Another thing noticed in eye tracking studies is that the eye fixates on larger text (or text with a different style). These are usually labels, links, prompts and titles. We call these Attractors. So if the eye jumps between these attractors, what should a smart developer do? Write better ones. Use the language of the user for these design elements. Better yet, use the user data when possible. For example, the best title for a page that shows a contact information is the name of the contact. Another example: in a google search results page, the title of the search results page is the search term itself.
When there is a lot of information to show on a page, the way to make it easier to find things is to group it in clusters. Most times these will have a title as an attractor. Much like this article you are reading, if you have to find something here, it will be easier because the text is grouped into sections.
But the single best way to make something easier to find on a screen is to remove everything else! The less things on the screen, the easier it is to find them.
Wait costs are pretty straightforward to understand: these exist whenever the user needs to wait for the system, usually due to latency. Following a link will make the user wait for the server response. That’s why AJAX became so popular in the web: since these calls are faster, they have lower UI costs. But don’t be fooled, even with AJAX the user will need to wait so there is always a cost to be considered.
To avoid wait costs you could then put everything in the Homepage of your application, and that would make all UI paths cheaper, right?
Wrong! If you did this the location costs mentioned before would then skyrocket; it would be very difficult to find something on that page.
How do you solve this trade-off, then? Remember the user stories prioritization and put only the top 3 or 4 on the homepage. Again: the most common user stories need cheaper UI paths.
Do you like to fill out forms on the web? Of course you don’t, no one does. That’s because of the associated input costs.
Every time your users need to type a key on the keyboard there is a cost. If they need to click using the mouse there is another cost. Scrolling up and down in a page or drop-down has a cost. When users need to swap between the keyboard and the mouse there is yet another cost (to lessen this you should make it possible to use the tab key to navigate between inputs).
Generally speaking, to reduce these costs you need to minimize the amount of typing and clicking needed as much as possible. The less mandatory inputs you have, the better. Actually the less number of inputs overall the better, as location costs also apply in forms. Also because of that, remember to group the mandatory ones at the top since they are the most important (and place the focus automatically on the first input). Optional ones should follow ordered by frequency of filling out.
Smart defaults are another way to reduce costs. If most users will select a specific value in a dropdown then that value should be pre-selected to save clicks.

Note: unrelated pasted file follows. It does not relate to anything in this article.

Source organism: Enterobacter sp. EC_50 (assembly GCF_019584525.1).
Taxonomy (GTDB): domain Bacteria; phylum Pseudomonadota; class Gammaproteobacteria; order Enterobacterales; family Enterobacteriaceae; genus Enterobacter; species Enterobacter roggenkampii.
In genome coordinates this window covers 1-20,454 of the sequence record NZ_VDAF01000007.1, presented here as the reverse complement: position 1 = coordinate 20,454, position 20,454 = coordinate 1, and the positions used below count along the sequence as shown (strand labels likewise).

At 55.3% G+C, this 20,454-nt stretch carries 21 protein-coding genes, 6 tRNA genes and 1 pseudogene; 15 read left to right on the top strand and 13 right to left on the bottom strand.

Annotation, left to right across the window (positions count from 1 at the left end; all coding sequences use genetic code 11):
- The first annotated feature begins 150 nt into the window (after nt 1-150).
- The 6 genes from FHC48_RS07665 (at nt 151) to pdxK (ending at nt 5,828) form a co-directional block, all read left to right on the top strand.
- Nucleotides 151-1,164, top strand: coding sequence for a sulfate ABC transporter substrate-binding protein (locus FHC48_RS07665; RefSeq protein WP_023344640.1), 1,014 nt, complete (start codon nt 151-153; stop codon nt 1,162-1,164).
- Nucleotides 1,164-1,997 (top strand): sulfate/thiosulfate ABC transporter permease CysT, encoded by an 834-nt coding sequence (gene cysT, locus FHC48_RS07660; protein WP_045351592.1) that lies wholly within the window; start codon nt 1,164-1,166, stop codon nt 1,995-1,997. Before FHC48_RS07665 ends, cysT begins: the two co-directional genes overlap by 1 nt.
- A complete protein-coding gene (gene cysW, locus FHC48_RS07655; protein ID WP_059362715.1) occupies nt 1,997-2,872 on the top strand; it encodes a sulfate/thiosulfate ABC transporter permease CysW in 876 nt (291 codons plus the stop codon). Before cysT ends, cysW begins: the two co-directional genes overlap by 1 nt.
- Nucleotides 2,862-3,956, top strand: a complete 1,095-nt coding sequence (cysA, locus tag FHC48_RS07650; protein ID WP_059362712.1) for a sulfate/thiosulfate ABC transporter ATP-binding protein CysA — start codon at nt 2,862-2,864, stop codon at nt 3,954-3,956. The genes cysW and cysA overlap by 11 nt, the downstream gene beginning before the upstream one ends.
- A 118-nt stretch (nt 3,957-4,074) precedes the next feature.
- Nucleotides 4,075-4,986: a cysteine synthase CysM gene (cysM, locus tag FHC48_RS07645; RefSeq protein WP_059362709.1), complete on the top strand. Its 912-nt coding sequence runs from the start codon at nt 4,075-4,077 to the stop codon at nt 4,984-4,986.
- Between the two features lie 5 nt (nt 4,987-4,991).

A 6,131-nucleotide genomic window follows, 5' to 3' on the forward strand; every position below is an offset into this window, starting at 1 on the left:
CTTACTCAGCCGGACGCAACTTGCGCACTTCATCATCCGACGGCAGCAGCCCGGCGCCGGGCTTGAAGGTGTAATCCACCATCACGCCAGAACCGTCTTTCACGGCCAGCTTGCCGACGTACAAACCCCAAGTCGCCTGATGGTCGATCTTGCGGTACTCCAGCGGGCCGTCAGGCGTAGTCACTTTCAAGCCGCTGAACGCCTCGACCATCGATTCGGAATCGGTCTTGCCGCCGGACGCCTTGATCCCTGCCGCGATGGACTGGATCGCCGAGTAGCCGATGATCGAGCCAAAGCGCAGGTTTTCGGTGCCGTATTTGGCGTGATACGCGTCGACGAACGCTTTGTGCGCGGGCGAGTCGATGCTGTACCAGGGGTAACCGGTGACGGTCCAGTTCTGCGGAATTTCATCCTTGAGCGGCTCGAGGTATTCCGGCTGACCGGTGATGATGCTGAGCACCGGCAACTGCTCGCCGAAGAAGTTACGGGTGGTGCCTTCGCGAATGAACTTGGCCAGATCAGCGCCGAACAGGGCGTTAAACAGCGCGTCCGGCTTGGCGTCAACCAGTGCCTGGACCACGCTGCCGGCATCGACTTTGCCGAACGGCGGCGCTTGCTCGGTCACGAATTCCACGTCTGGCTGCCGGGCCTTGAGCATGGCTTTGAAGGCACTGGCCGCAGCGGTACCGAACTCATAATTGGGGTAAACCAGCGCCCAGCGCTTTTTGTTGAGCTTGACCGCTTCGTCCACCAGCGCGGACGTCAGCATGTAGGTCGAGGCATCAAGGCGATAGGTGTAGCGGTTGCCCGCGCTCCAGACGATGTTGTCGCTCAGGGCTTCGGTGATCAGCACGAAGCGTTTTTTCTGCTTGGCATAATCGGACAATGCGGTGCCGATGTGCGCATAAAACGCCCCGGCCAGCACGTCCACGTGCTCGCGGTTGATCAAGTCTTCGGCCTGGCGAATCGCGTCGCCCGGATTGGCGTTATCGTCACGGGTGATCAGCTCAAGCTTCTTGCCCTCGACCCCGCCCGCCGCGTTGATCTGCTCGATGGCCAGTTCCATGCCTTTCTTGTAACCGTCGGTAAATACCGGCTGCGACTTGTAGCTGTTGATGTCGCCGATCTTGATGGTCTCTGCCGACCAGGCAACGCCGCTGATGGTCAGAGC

Finally, why are autocomplete inputs better than dropdowns when there is a large domain? Because in autocomplete you just need to type in 2 or 3 characters whereas in a dropdown you have to click and drag a lot to locate what you want, making costs higher.
So now you know what the most common user stories are and you know how to make their UI paths cheaper. You could start implementing the solution right now. But you shouldn’t, as when it comes to UIs one of the best techniques is to prototype.
You don’t need to prototype everything, but you should do it for the home page (where the top user stories should be) and the most important pages of your application at least.
There are a couple of good tools for this. At its simplest, a few sheets of paper, a pencil and an eraser are all you need to start sketching the screens. Don’t worry about your drawing skills; it is supposed to look rough. One of the tricks I use is to print a browser window with a blank page on a sheet of paper. That frame around my drawings makes them suck a little less, helps me avoid the blank page syndrome and gives me a sense of scale.
But if you are a real software engineer and you think everything should be solved by resorting to software, you also have options: I have had very good results with Balsamiq. It’s very easy to operate and allows me to focus on the higher level, important stuff.
Then you should show those prototypes to the users.
If you are like me now you’ll start thinking “God, I made these awesome prototypes and if I show this to someone they will give me feedback and it will ruin this great work.” Being afraid of feedback is natural; those are the exact same fears that appear when starting with the agile methodology.
My advice here: don’t be a wimp. When I fear what users might say, is exactly when I know I most need to show them what I’ve done and ask for feedback. The sooner we get the feedback the better: after all that’s why we’re prototyping in the first place!
You have taken the first three steps... but 3 more you must take if you be person of great valor. Continue down this path of UI illumination next week, with the second (and concluding) part of this rapturous article!